New article means new journey 😎!!
Hey, welcome again in another part of this interesting series, if you haven’t read my previous part then I advise you to check it out right a way because I explained the most important basic things and facts about Clean Architecture and how we setup the starting project.
What this part is about?
In this part, we gonna be diving very deeply into how we will implement the remote side.. what’s that mean?
Well, it means we’re not gonna be talking about the local database but instead we’re gonna be talking about the APIs, how to deal with them, how to setup things in each layer until we display results in the UI.
The only endpoint that we do care about and we’ll use is the “top-headlines” which is of type “GET” and takes various query parameters. In the json response we can see that it contains list of article, each article contains source, and the whole data is in the main response that has totalResults and status.
I’ll be explaining everything one by one, folder by folder, and layer by layer consistently.. So lots of work and patience we should have.
Let’s go to the core folder because we need to create a bunch of files/folders and I’ll explain each file/code and its purpose. Create a new folder in the core called params and inside it create a file and call it article_request.dart which contains the following code
What’s the use of this? don’t forget that we’re trying to write a clean code so later on when we need to pass parameters to a function/method to get the articles from the REST API we pass this class, because a clean function/method should have 3 or less parameters, otherwise we create a class like this and pass it as a parameter to that function/method.
Create another folder inside the core and call it resources, then create inside the resources a file called data_state.dart which contains the following
A generic DataState class? what’s the use of that?
We’re communicating with remote API service, every request we make to the server we get response.. but what if something goes wrong? A network error occur?
Here comes the wrapper class, which wraps our entire network response with DataState so we can have two states either the response is a successful or failed with error of type DioError.
Create another new folder in the core and call it usecases and inside it create a file and call it usecase.dart which contains the following
I’ll explain what’s the UseCase, But ever wondered what’s a callable class? 🤔
Well, a callable classes are those classes that contains implementations of a method called “call” and this “call” method itself responsible for making the instance a callable instead of calling method belongs to that instance. Here’s an example
So, now I hope the idea behind callable class is clear. But wait a second.. what’s this abstracted UseCase class?
This is the representation of our Use Cases, and this abstracted class takes a type T and params P.. The type is what the “call” method will return, and the params is the parameters that the “call” may require (can be set to void if no params are required).
Open the domain/entities folder and create an entity (dart object class) called source.dart contains the following
Then, in the same folder create another entity called article.dart contains the following
Both entities are extending the Equatable class features (quality comparison, toString, …etc) and those entities are the internal representation of the app we’re building.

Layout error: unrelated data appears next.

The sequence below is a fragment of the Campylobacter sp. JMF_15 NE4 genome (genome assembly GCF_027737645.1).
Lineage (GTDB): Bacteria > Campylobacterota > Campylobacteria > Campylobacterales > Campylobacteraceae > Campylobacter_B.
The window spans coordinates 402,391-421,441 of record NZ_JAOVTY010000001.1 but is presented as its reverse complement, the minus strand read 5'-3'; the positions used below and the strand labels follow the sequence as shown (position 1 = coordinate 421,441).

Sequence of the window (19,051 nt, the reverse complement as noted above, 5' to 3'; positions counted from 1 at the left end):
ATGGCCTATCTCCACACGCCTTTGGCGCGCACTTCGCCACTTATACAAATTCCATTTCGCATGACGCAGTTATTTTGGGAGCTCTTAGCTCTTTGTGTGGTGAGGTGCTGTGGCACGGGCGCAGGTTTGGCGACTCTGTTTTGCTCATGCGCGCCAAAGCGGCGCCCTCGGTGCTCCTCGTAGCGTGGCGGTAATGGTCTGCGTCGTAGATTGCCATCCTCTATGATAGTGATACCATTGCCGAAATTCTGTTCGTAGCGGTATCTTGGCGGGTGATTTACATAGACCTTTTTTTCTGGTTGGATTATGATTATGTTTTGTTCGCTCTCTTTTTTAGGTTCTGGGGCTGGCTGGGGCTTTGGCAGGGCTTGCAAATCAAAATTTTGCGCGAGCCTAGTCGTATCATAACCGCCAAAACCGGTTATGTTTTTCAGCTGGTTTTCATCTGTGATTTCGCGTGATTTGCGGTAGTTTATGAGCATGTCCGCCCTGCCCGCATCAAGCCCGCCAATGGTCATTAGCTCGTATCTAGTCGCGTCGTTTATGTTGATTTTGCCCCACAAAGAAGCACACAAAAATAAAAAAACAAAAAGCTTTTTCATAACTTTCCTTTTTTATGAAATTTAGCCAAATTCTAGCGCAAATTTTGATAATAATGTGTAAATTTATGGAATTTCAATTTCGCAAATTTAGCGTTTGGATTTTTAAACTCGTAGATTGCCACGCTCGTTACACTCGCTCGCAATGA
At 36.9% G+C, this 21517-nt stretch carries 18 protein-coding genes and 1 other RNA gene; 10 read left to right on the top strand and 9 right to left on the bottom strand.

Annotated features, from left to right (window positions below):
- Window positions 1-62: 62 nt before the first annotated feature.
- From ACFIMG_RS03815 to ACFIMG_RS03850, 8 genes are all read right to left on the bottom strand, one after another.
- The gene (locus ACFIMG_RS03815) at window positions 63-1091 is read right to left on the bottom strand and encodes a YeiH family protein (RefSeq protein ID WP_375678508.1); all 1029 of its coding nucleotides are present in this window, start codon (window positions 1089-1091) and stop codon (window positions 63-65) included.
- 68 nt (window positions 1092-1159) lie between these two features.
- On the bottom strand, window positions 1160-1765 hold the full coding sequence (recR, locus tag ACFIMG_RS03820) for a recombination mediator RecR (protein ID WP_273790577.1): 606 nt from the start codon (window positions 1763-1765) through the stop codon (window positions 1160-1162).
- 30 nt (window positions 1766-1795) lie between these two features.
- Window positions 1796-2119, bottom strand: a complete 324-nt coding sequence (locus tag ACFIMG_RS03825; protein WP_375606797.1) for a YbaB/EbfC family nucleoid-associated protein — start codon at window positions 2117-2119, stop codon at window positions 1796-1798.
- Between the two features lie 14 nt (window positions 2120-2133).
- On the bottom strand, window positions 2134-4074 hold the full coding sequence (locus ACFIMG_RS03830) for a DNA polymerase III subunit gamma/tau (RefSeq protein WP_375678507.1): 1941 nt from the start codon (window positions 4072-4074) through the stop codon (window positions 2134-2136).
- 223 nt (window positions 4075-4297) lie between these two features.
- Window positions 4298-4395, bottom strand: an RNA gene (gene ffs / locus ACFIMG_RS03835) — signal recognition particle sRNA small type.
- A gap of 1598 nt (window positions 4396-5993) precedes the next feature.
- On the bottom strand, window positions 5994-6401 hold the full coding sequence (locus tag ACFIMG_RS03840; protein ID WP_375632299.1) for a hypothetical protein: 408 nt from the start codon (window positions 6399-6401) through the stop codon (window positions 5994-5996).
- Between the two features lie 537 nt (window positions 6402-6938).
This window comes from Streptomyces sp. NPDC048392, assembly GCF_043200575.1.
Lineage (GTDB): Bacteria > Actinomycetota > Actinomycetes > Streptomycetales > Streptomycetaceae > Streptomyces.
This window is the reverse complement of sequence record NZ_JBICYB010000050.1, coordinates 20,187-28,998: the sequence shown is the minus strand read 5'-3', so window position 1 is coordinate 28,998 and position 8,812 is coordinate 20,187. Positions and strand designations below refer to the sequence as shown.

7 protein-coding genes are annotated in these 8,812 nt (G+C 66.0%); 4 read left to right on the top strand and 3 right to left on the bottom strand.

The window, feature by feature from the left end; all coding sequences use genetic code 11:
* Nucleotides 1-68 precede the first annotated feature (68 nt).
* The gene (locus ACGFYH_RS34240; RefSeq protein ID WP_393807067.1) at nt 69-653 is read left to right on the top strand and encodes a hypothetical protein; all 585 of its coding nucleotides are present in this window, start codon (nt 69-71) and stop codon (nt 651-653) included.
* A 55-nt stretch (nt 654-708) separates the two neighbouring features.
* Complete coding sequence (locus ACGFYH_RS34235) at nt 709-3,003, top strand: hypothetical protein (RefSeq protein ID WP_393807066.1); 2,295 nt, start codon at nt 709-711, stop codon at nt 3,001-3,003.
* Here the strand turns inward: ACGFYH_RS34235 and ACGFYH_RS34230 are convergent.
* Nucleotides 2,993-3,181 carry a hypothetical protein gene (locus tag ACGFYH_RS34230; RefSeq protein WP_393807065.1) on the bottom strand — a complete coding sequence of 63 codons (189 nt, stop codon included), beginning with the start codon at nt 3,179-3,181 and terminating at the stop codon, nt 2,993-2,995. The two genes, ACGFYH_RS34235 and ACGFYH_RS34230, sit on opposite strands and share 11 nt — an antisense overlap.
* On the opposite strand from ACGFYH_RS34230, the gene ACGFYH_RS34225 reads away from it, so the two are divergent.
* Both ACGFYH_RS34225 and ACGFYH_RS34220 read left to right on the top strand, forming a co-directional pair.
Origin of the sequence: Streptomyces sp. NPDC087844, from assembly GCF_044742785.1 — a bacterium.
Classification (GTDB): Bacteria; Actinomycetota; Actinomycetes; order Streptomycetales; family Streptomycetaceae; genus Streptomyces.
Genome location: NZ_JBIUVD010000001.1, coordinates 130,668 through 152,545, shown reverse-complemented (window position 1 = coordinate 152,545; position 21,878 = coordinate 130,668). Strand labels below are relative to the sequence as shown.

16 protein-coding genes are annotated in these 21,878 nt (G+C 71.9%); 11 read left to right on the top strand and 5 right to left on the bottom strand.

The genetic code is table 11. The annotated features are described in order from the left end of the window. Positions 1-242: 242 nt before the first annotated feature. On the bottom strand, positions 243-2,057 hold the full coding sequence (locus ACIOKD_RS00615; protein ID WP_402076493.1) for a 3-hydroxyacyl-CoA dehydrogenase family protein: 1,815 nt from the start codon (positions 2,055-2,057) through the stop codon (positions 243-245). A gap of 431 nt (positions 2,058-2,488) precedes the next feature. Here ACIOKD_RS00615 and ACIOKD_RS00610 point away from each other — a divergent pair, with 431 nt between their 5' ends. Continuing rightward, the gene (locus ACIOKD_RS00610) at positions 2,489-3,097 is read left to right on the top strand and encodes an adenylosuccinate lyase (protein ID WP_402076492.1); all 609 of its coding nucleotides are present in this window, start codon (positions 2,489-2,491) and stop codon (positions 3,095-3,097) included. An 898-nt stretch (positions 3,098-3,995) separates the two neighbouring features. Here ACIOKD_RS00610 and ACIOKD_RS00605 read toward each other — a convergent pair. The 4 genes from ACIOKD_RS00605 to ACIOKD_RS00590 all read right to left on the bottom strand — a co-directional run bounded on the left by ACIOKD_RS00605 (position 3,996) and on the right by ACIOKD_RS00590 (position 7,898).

Ok! let’s create a file in the domain/repositories and call it articles_repository.dart which contains the following
If you remember in the Part 1, we said that the domain layer contains only the contract (abstraction).. the implementations will be in the data layer. So now we defined an abstracted class which contains one method of type Future and return data of type List<Article> wrapped with the DataState to know the response status.
Now, create a file in the domain/usecases and call it get_articles_usecase.dart which contains the following
As we’ve talk about usecases, here we’re creating a class that implements the abstracted representation UseCase class so that we can say GetArticlesUseCase class is of type UseCase, which takes DataState<List<Article>> as a return type and ArticlesRequestParams as a parameters for the overridden “call” method.
And as you can see here, this class depends on the ArticlesRepository class but we’re not instantiate it inside this usecase class.. instead we will later on inject this dependency using the get_it.
All we wrote so far are entities and abstractions that’s all, the real implementations will be in the data layer. And any changes happen in the future inside the data layer.. it won’t affect this domain layer.
Ok, why do we need models? well.. let’s first create a bunch of files, then I’ll explain more. Create a file in the data/models folder and call it article_model.dart which contains the following
Currently, this code will gives you en error since we didn’t create the SourceModel class.. let’s create it in the same folder data/models and call it source_model.dart which also contains the following
Ok! what’s going on here…!!!
No thing fancy, we’re just creating models that extending their properties from the super class (entity).. and those models classes are the ones that are responsible for the serialization which contains the (fromJson, toJson).
By this, we have confident that any changes may happen in the future (changing the serialization method from JSON to XML) won’t affect anything in the domain entities, we will only change stuff here in the model.
Let’s create one more model which will be the response it self, create a another file in the data/models and call it breaking_news_response_model.dart which contain the following
And with that, we finished preparing the models.. here I should point that I’m using this extension that helps me creating this json serialization.
Note that this extension will not create the casting types, and you’ve to do that by your self.. if you feel uncomfortable using this, then consider using the json_serializable package that automatically generates code for you.
Things are getting a little bit interesting here.. 😎
As we all know.. we’re talking about articles, news, and stuff like that.. but where is that service that provides us the data we need? Do I have to write everything my self? extends something?
ABSOLUTELY NOO!! because we’re gonna use the retrofit package that depends on the dio http client and first thing we should do is creating a new file inside the data/datasources/remote and call it news_api_service.dart which contains the following